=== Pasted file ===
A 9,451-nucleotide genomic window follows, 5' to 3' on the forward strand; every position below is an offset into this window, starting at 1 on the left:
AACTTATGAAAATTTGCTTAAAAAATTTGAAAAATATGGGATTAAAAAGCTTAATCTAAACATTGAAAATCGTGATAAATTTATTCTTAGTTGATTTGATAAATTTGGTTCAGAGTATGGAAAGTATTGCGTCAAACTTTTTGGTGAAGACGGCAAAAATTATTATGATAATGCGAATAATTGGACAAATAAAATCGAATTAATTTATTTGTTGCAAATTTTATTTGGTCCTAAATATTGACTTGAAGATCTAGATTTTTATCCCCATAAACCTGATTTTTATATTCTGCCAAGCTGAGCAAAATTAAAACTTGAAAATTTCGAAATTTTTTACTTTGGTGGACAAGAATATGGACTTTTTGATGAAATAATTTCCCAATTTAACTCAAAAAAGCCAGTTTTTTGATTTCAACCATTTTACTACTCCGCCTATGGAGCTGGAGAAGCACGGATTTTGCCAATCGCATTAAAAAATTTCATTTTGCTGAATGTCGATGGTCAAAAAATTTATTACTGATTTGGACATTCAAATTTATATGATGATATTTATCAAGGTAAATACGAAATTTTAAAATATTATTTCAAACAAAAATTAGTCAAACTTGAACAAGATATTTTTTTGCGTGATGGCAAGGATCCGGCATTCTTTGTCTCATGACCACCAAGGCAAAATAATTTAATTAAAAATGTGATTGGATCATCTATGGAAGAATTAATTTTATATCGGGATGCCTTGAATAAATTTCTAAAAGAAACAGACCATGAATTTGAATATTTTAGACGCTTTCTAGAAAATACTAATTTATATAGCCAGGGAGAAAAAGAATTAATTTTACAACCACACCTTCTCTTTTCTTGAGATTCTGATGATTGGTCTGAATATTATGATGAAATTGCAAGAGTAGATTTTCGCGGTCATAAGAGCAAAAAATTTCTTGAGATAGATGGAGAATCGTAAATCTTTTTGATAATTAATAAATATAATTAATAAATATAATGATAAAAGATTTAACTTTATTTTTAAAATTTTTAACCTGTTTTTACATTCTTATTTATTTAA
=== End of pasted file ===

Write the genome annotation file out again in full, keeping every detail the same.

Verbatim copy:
A 9,451-nucleotide genomic window follows, 5' to 3' on the forward strand; every position below is an offset into this window, starting at 1 on the left:
AACTTATGAAAATTTGCTTAAAAAATTTGAAAAATATGGGATTAAAAAGCTTAATCTAAACATTGAAAATCGTGATAAATTTATTCTTAGTTGATTTGATAAATTTGGTTCAGAGTATGGAAAGTATTGCGTCAAACTTTTTGGTGAAGACGGCAAAAATTATTATGATAATGCGAATAATTGGACAAATAAAATCGAATTAATTTATTTGTTGCAAATTTTATTTGGTCCTAAATATTGACTTGAAGATCTAGATTTTTATCCCCATAAACCTGATTTTTATATTCTGCCAAGCTGAGCAAAATTAAAACTTGAAAATTTCGAAATTTTTTACTTTGGTGGACAAGAATATGGACTTTTTGATGAAATAATTTCCCAATTTAACTCAAAAAAGCCAGTTTTTTGATTTCAACCATTTTACTACTCCGCCTATGGAGCTGGAGAAGCACGGATTTTGCCAATCGCATTAAAAAATTTCATTTTGCTGAATGTCGATGGTCAAAAAATTTATTACTGATTTGGACATTCAAATTTATATGATGATATTTATCAAGGTAAATACGAAATTTTAAAATATTATTTCAAACAAAAATTAGTCAAACTTGAACAAGATATTTTTTTGCGTGATGGCAAGGATCCGGCATTCTTTGTCTCATGACCACCAAGGCAAAATAATTTAATTAAAAATGTGATTGGATCATCTATGGAAGAATTAATTTTATATCGGGATGCCTTGAATAAATTTCTAAAAGAAACAGACCATGAATTTGAATATTTTAGACGCTTTCTAGAAAATACTAATTTATATAGCCAGGGAGAAAAAGAATTAATTTTACAACCACACCTTCTCTTTTCTTGAGATTCTGATGATTGGTCTGAATATTATGATGAAATTGCAAGAGTAGATTTTCGCGGTCATAAGAGCAAAAAATTTCTTGAGATAGATGGAGAATCGTAAATCTTTTTGATAATTAATAAATATAATTAATAAATATAATGATAAAAGATTTAACTTTATTTTTAAAATTTTTAACCTGTTTTTACATTCTTATTTATTTAA